Tuesday, August 4, 2020
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Feds report data security breach from China

Personnel data for about 4 million current and former employees of the federal government has been breached over a period that seems to extend at least from late last year until April, when officials in the Obama administration noticed it, the New York Times reports.

The intrusion into the computers at the Office of Personnel Management appears to have originated in China, according to reports. That office handles government security clearances as well as federal employee records.

This is the second breach of a sensitive and important federal computer system in the last 12 months—that we know about. Late last year, the White House and State Department said their email systems had been compromised in an attack by hackers in Russia.

This is why I have gone on the record (see here and here, for example) as opposing the transmission of student data over the Internet or its storage on any file server, at least if it might be sensitive, time-sensitive, or invasive of students’ lives at school, at home, or in their communities. If the federal government, the supreme taxing authority in this land, can’t spend enough money to protect data about its own employees, how can we possibly expect corporations to spend even a fraction of that to protect what has always been private information about students?

Gov Larry Hogan, Republican of Maryland, recently signed House Bill 298, the so-called Student Data Privacy Act of 2015, into law. As introduced by Delegate Anne Kaiser, the bill would have added a few safeguards against corporations grabbing student data that should remain private. Unfortunately, the state Senate ran with the bill and turned it into a lobbyist- and corporation-friendly hack job.

Last-minute amendments left the measure “riddled with loopholes,” and as it stands, the new law “puts the interests of tech vendors above those of Maryland’s schoolchildren,” according to an editorial in the Baltimore Sun. Companies now have carte blanche to use information collected in Maryland’s schools to market their products to our children and their parents, and to disclose students’ personal information to third parties.

So, it seems we have learned nothing from recent breaches. In fact, we continue to pass laws that essentially hold the door open for people of questionable morals and even for criminals.

But why should we worry, right? Corporations have no use for data, which should remain private, about our students, do they?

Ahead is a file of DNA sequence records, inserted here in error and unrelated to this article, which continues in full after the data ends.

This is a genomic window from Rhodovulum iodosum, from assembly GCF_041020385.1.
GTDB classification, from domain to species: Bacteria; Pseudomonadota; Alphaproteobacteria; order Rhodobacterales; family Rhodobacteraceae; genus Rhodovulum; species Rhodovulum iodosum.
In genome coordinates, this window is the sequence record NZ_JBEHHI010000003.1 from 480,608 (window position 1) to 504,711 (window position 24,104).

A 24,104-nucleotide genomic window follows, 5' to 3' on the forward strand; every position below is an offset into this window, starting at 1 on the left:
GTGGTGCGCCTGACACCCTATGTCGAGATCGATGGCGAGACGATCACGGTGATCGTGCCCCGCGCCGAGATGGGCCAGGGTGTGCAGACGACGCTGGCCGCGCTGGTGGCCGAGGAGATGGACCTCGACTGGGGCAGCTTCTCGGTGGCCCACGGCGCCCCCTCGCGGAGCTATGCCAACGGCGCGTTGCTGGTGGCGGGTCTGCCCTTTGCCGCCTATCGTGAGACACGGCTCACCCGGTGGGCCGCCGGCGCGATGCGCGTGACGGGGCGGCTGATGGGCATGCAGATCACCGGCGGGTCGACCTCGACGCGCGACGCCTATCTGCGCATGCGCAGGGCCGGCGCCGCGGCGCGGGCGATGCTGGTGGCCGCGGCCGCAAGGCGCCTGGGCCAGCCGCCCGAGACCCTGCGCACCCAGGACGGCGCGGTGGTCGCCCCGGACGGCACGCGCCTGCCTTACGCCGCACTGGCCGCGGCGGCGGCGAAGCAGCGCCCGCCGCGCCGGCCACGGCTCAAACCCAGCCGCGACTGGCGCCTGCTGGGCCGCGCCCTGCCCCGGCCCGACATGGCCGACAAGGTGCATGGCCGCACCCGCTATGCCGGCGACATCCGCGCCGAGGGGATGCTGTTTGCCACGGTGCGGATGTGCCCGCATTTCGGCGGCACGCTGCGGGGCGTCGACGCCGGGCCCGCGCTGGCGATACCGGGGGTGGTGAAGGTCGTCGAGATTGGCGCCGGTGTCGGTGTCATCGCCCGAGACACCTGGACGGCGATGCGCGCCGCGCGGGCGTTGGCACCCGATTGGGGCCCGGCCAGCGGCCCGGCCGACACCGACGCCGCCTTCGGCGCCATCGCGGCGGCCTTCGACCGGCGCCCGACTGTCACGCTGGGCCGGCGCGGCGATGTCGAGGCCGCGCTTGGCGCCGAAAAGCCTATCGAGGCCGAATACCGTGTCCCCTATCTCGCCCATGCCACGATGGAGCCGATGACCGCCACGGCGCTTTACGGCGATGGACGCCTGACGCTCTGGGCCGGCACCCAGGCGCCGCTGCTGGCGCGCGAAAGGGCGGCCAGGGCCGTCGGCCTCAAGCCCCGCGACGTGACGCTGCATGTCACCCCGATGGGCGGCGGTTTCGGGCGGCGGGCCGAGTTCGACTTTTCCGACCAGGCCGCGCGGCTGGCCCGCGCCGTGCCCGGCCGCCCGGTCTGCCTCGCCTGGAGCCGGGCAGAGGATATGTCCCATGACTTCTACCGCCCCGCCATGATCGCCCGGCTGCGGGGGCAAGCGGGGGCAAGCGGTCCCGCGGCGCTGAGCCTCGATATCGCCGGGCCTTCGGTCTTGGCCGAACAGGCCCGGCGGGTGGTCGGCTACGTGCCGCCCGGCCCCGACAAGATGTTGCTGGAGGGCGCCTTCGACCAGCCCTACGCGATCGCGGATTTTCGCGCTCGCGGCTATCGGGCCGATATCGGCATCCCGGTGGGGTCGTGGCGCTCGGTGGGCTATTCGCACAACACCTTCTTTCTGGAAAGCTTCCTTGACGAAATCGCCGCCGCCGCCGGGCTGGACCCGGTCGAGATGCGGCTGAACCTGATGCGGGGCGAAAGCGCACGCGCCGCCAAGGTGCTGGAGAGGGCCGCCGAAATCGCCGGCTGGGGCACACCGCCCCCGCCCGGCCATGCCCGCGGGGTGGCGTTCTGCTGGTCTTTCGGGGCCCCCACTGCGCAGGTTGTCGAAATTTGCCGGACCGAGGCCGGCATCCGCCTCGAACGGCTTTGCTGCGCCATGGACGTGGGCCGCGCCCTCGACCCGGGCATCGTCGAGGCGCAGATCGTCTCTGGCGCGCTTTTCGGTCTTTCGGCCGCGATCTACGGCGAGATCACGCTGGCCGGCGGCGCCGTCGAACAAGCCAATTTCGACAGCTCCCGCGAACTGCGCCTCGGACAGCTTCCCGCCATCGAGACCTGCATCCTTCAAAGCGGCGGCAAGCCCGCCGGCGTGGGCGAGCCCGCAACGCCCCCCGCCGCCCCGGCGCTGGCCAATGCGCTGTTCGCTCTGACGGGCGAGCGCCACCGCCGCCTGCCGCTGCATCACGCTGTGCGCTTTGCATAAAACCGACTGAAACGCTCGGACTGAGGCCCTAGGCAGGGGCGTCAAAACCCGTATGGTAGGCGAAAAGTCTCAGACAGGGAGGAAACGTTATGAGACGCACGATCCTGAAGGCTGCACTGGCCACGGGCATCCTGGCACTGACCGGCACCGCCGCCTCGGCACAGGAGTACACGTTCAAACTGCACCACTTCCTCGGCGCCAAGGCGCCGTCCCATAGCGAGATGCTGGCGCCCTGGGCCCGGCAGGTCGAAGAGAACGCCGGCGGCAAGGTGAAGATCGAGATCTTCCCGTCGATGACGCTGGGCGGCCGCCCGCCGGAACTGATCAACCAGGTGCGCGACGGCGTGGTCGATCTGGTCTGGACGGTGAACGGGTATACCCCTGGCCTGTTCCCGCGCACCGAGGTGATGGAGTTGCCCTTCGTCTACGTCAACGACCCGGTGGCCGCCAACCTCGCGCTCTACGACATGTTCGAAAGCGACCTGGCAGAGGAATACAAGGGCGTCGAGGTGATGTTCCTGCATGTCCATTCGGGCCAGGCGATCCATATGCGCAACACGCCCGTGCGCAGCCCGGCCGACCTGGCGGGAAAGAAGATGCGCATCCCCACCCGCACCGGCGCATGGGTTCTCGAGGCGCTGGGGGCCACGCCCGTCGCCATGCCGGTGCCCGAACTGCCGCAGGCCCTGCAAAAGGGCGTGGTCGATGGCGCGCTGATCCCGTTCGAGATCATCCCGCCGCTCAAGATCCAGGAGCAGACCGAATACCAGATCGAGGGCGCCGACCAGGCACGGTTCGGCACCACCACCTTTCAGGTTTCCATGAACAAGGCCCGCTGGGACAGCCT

Just last month, as the federal government was taking a long look at data privacy, Education Week ran an article that spelled out five basic principles schools should use—whether they’re urban, suburban, or rural; small or large—to protect their students’ private information:

  • Build data-privacy policies into your school culture, so that every faculty and administrative staff member is thinking about it whenever student data is involved. Promote this approach among all employees, from the newest teacher up to the superintendent.
  • Be very wary of “free” technology solutions. You may end up paying with students’ data, rather than cash. (For more on this, see Ms Tufekci’s op-ed.)
  • When you work with a technology company, don’t just ask for a product demonstration. Demand an executive briefing that will show you step by step and scenario by scenario exactly how data will be protected.
  • Data privacy often has legal implications; make sure school or district lawyers are involved in the policy-making process.
  • Take advantage of reliable online resources that clarify why data privacy is important, best-in-class privacy standards, and strategies for tailoring a school’s or district’s data-privacy policies.

That’s some practical advice, but if data is online or transmitted over the Internet and some hacker wants to get it because someone else is willing to pay good enough money for it, it’s only a matter of time before it’s hacked. How many more times does this have to happen before we understand and accept the futility of safeguarding data from criminals, whistle-blowers, incompetent I/T staff, and school personnel who mean well but just don’t understand what it takes to keep data from falling into the wrong hands in a tech-savvy and criminal world?

And for Pete’s sake, don’t post anything private on public forums like Facebook, Twitter, Instagram, Ask.fm, YouTube, or any other social media site. It’s not even illegal to gather data from those places.

Zeynep Tufekci writes an op-ed in today’s New York Times entitled “Mark Zuckerberg, Let Me Pay for Facebook,” in which she tells us, “A recent Pew Research Center poll shows that 93 percent of the public believes that ‘being in control of who can get information about them is important,’ and yet the amount of information we generate online has exploded and we seldom know where it all goes.”

Soon, I wouldn’t be surprised if test delivery platforms like Pearson’s TestNav will allow login via Facebook ID, just as every other Internet site seems to allow. Even this blog has succumbed to the truth that Facebook and its personalized ads are everywhere, and you can login to post a comment using your Facebook login if you don’t care to set up a WordPress account.

Paul Katula is the executive editor of the Voxitatis Research Foundation, which publishes this blog. For more information, see the About page.

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